4. Characterization of intestinal bacteria in wild and domesticated adult black tiger shrimp (Penaeus monodon).

    Science.gov (United States)

    Rungrassamee, Wanilada; Klanchui, Amornpan; Maibunkaew, Sawarot; Chaiyapechara, Sage; Jiravanichpaisal, Pikul; Karoonuthaisiri, Nitsara

    2014-01-01

    The black tiger shrimp (Penaeus monodon) is a marine crustacean of economic importance in the world market. To ensure sustainability of the shrimp industry, production capacity and disease outbreak prevention must be improved. Understanding healthy microbial balance inside the shrimp intestine can provide an initial step toward better farming practice and probiotic applications. In this study, we employed a barcode pyrosequencing analysis of V3-4 regions of 16S rRNA genes to examine intestinal bacteria communities in wild-caught and domesticated P. monodon broodstock. Shrimp faeces were removed from intestines prior to further analysis in attempt to identify mucosal bacterial population. Five phyla, Actinobacteria, Fusobacteria, Proteobacteria, Firmicutes and Bacteroidetes, were found in all shrimp from both wild and domesticated environments. The operational taxonomic unit (OTU) was assigned at 97% sequence identity, and our pyrosequencing results identified 18 OTUs commonly found in both groups. Sequences of the shared OTUs were similar to bacteria in three phyla, namely i) Proteobacteria (Vibrio, Photobacterium, Novosphingobium, Pseudomonas, Sphingomonas and Undibacterium), ii) Firmicutes (Fusibacter), and iii) Bacteroidetes (Cloacibacterium). The shared bacterial members in P. monodon from two different habitats provide evidence that the internal environments within the host shrimp also exerts selective pressure on bacterial members. Intestinal bacterial profiles were compared using denaturing gradient gel electrophoresis (DGGE). The sequences from DGGE bands were similar to those of Vibrio and Photobacterium in all shrimp, consistent with pyrosequencing results. This work provides the first comprehensive report on bacterial populations in the intestine of adult black tiger shrimp and reveals some similar bacterial members between the intestine of wild-caught and domesticated shrimp.

  5. Spirulina elicits the activation of innate immunity and increases resistance against Vibrio alginolyticus in shrimp.

    Science.gov (United States)

    Chen, Yu-Yuan; Chen, Jiann-Chu; Tayag, Carina Miranda; Li, Hui-Fang; Putra, Dedi Fazriansyah; Kuo, Yi-Hsuan; Bai, Jia-Chin; Chang, Yu-Hsuan

    2016-08-01

    The effect of Spirulina dried powder (SDP) on the immune response of white shrimp Litopenaeus vannamei was studied in vitro and in vivo. Incubating shrimp haemocytes in 0.5 mg ml(-1) SDP caused the degranulation of haemocytes and a reduction in the percentage of large cells within 30 min. Shrimp haemocytes incubated in 1 mg ml(-1) SDP significantly increased their phenoloxidase (PO) activity, serine proteinase activity, and respiratory burst activity (RB, release of superoxide anion). A recombinant protein of lipopolysaccharide and β-1,3-glucan binding protein (LGBP) of the white shrimp was produced, named rLvLGBP, and examined for its binding with SDP. An ELISA binding assay showed that rLvLGBP binds to SDP with a dissociation constant of 0.0507 μM. In another experiment, shrimp fed diets containing SDP at 0 (control), 30, and 60 g kg(-1) after four weeks were examined for LGBP transcript level and lysozyme activity, as well as phagocytic activity, clearance efficiency, and resistance to Vibrio alginolyticus. These parameters were significantly higher in shrimp receiving diets containing SDP at 60 g kg(-1) or 30 g kg(-1) than in controls. In conclusion, shrimp haemocytes receiving SDP provoked the activation of innate immunity as evidenced by the recognition and binding of LGBP, degranulation of haemocytes, reduction in the percentage of large cells, increases in PO activity, serine proteinase activity, superoxide anion levels, and up-regulated LGBP transcript levels. Shrimp receiving diets containing SDP had increased lysozyme activity and resistance against V. alginolyticus infection. This study showed the mechanism underlying the immunostimulatory action of Spirulina and its immune response in shrimp.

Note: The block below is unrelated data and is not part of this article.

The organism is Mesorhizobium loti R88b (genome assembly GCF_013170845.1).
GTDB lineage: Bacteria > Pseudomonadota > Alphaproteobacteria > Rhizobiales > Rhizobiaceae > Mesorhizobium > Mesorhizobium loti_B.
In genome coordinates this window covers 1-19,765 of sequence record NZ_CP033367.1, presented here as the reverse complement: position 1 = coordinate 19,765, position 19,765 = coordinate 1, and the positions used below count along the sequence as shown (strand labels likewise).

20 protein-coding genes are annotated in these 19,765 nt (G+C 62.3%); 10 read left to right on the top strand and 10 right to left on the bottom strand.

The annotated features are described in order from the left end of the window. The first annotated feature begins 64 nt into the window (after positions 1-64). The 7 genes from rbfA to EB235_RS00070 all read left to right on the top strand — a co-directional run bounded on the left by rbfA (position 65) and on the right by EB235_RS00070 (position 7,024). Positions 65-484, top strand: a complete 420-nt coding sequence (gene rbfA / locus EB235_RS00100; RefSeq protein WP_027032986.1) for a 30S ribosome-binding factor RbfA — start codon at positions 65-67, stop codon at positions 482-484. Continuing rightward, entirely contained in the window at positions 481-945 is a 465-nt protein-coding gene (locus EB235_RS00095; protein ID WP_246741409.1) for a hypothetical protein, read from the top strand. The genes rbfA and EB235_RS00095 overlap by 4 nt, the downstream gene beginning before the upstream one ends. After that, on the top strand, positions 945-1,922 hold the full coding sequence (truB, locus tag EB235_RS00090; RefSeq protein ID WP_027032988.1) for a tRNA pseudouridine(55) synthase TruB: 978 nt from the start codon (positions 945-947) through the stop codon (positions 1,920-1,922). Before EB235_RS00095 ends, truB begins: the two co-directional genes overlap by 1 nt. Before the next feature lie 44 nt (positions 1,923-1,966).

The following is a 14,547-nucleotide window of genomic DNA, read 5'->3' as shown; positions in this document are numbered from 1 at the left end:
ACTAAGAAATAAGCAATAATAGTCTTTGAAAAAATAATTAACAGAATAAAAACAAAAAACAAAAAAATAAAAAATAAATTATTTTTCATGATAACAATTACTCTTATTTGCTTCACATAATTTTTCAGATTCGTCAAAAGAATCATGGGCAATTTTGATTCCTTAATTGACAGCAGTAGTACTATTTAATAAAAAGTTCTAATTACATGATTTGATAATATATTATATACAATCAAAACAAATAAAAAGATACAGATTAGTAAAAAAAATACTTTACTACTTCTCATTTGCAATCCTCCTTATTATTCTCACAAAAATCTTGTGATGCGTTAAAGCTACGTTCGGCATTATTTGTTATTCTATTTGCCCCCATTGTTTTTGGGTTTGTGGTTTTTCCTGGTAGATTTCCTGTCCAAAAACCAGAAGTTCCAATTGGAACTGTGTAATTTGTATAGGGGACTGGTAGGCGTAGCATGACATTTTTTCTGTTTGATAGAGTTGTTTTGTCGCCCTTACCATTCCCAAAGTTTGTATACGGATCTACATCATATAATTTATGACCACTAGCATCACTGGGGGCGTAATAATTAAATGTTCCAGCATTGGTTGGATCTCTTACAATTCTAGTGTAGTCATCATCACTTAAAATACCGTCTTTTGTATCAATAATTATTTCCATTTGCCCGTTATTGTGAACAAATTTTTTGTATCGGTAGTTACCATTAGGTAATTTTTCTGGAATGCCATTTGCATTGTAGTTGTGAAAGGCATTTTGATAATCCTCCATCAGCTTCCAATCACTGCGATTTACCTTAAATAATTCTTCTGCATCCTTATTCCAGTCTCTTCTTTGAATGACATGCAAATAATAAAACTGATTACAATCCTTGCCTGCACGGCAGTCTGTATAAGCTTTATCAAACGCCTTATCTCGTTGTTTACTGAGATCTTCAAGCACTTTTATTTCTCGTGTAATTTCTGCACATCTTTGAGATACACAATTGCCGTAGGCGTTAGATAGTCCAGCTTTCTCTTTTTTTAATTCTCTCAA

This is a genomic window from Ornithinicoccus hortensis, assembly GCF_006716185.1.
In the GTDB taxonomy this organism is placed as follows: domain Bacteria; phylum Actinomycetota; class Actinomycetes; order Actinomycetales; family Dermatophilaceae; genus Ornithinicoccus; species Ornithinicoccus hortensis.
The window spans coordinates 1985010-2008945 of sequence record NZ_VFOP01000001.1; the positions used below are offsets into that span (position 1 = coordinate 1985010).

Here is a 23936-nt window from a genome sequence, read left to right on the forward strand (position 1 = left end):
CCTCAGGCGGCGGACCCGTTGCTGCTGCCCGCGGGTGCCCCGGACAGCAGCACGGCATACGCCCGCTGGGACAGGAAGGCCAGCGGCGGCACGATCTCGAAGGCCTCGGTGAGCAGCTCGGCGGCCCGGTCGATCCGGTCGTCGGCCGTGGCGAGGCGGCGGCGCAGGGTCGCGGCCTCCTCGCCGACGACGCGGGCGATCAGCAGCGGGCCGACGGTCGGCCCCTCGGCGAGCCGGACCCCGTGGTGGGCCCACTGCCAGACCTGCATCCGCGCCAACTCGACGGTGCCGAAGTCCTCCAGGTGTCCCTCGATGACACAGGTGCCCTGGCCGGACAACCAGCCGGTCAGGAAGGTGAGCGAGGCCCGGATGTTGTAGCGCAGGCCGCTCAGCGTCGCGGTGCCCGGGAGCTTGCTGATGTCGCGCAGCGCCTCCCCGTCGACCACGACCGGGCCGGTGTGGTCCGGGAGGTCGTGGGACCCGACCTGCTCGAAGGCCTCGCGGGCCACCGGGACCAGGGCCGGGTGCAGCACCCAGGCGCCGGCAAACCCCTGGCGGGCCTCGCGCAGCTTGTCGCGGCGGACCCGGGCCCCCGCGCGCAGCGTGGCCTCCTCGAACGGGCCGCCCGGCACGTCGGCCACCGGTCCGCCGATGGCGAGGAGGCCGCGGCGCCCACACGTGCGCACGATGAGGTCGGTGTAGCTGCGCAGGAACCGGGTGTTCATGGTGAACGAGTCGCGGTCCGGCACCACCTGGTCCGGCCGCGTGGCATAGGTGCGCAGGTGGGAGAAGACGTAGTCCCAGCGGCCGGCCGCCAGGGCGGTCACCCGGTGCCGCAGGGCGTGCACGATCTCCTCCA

6. Antimicrobial effect of dietary oregano essential oil against Vibrio bacteria in shrimps

    Directory of Open Access Journals (Sweden)

    Gracia-Valenzuela M.H.

    2014-01-01

    Full Text Available The effect of dietary oregano essential oils on the growth of Vibrio bacteria in shrimps was evaluated. Shrimps were fed: (i food with oregano oil with a high level of thymol; (ii food with oregano oil with a high level of carvacrol, and (iii food without oregano oil (the control. The animals were infected by three species of Vibrio (vulnificus, parahaemolyticus and cholerae. The microbial counts of Vibrio species were significantly lower (p <0.05 in tissues from animals whose food was supplemented with oregano oil. We concluded that dietary supplementation of shrimps with oregano oil provides antimicrobial activity into the body of the penaeids.

  7. Experimental design and estimation of growth rate distributions in size-structured shrimp populations

    International Nuclear Information System (INIS)